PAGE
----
The Big Ten already has announced that it plans to phase out nonconference games against FCS opponents.
At the Pac-12 media days commissioner Larry Scott said that it was time for football to evolve from the concept of the big guys paying the little guys for an easy win.
"I'm not very sympathetic," Scott said. "I just don't think that the concept of the buy games is a healthy thing for college football or for fans. I think it's been a quirk in the system that they've benefitted from, and good for them. I certainly don't feel any sense of entitlement or right they have."
Now Scott and others have stopped short of saying that the Big Five would only play other Big Five schools if some accommodation is not made. Right now they don't have to say it, an athletics director told me.
"Everybody knows it [the threat] is out there," he said.
Dr. Brooks Keel, the president at Georgia Southern, sees the handwriting on the wall. Like Appalachian State, Georgia Southern is playing its final season in FCS and will join the Sun Belt for 2014. Georgia Southern had to crunch the numbers long and hard before making this decision. They are investing millions in stadium upgrades and training facilities. They are counting on guarantee games to fund this dream.
As a newcomer to FBS, he recognizes the days of using the antiquated NCAA legislative process to hold the big schools back is coming to an end.
"The Big Five conferences make a tremendous amount of money and have great resources," said Keel, a former vice chancellor at LSU, and assistant vice chancellor at Florida State. "But they also have big costs and big aspirations."
Keel believes that schools at Georgia Southern's level should find a way to work with the Big Five conferences, especially on issues like the cost of attendance stipend.
"That's not something that Georgia Southern can afford to do. I'm opposed to the cost of attendance stipend," Keel said. "But I also understand that the other schools don't want to be held back. If they want to put in a cost of attendance stipend, I don't have any issue with that."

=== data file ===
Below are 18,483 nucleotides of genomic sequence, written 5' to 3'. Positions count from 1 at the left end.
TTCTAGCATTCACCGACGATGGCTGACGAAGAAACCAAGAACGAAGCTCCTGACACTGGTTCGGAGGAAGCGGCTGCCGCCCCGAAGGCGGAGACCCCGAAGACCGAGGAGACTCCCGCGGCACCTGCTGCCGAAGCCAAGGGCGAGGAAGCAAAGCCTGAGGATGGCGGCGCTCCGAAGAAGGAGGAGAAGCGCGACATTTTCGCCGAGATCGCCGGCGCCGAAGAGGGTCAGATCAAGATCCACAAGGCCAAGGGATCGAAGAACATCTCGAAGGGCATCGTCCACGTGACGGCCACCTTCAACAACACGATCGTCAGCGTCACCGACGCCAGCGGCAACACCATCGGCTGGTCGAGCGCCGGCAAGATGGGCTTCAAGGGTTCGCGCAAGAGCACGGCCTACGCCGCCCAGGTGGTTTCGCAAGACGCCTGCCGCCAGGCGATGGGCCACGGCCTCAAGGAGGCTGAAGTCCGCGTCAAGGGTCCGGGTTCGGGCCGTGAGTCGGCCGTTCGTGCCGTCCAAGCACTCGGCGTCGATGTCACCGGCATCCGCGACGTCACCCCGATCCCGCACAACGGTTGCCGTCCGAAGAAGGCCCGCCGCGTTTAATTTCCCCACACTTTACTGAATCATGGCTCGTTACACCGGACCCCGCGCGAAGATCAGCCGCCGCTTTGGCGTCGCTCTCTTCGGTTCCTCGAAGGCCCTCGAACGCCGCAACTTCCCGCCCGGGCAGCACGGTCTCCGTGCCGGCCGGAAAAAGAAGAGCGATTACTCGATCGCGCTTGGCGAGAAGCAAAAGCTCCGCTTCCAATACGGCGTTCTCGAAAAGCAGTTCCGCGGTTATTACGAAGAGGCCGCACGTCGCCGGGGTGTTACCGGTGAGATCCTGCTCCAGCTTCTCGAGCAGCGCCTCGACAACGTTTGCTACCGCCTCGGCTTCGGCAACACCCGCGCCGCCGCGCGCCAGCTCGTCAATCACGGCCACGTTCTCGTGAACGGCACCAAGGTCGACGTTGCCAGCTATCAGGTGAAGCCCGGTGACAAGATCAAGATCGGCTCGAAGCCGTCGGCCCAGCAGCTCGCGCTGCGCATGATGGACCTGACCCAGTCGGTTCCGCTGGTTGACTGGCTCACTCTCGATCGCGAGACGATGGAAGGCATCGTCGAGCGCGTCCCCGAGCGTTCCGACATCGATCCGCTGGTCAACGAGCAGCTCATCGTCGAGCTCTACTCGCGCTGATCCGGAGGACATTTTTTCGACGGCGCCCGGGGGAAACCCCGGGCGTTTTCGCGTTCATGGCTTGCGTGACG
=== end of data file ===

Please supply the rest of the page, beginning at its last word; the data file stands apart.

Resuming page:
Keel said that in the long run it's about opportunity for the students who participate in athletics.
"Yes, the money is important," Keel said. "But what is more important is the opportunity our students get to perform on a national stage. When we went to Alabama [in 2011], our football players played in that incredible setting. Our band had the opportunity to march on that field. Our fans got to tailgate on that campus. You can't put a dollar figure on that kind of experience."
Others question whether the Big Five would really pull the trigger on such a move. With most conferences going to nine league games, a team in pursuit of a championship is going to need some kind of break in its schedule. Playing 12 opponents from only Big Five conferences plus a conference championship game is not a recipe for success, goes the argument.
New Southern Mississippi coach Todd Monken threw down the gauntlet on the idea of the Big Five going it alone during Conference USA Media Days in July.
"Just have a nice NFL crossover where you play each other," Monken told the South Florida Sun-Sentinel. "Then when you fire up a nice 7-5 and you're at a pretty good place and they fire you, they won't be real excited about it, because you won't have those games that they've been able to win. Plain and simple.
"Some of those teams that get bowl eligible when they 2-6 in their league and they go 6-6. Well, you'll be 2-10 or 3-9 and it won't feel so damn salty."
Stay tuned. The next couple of years are going to be very, very interesting.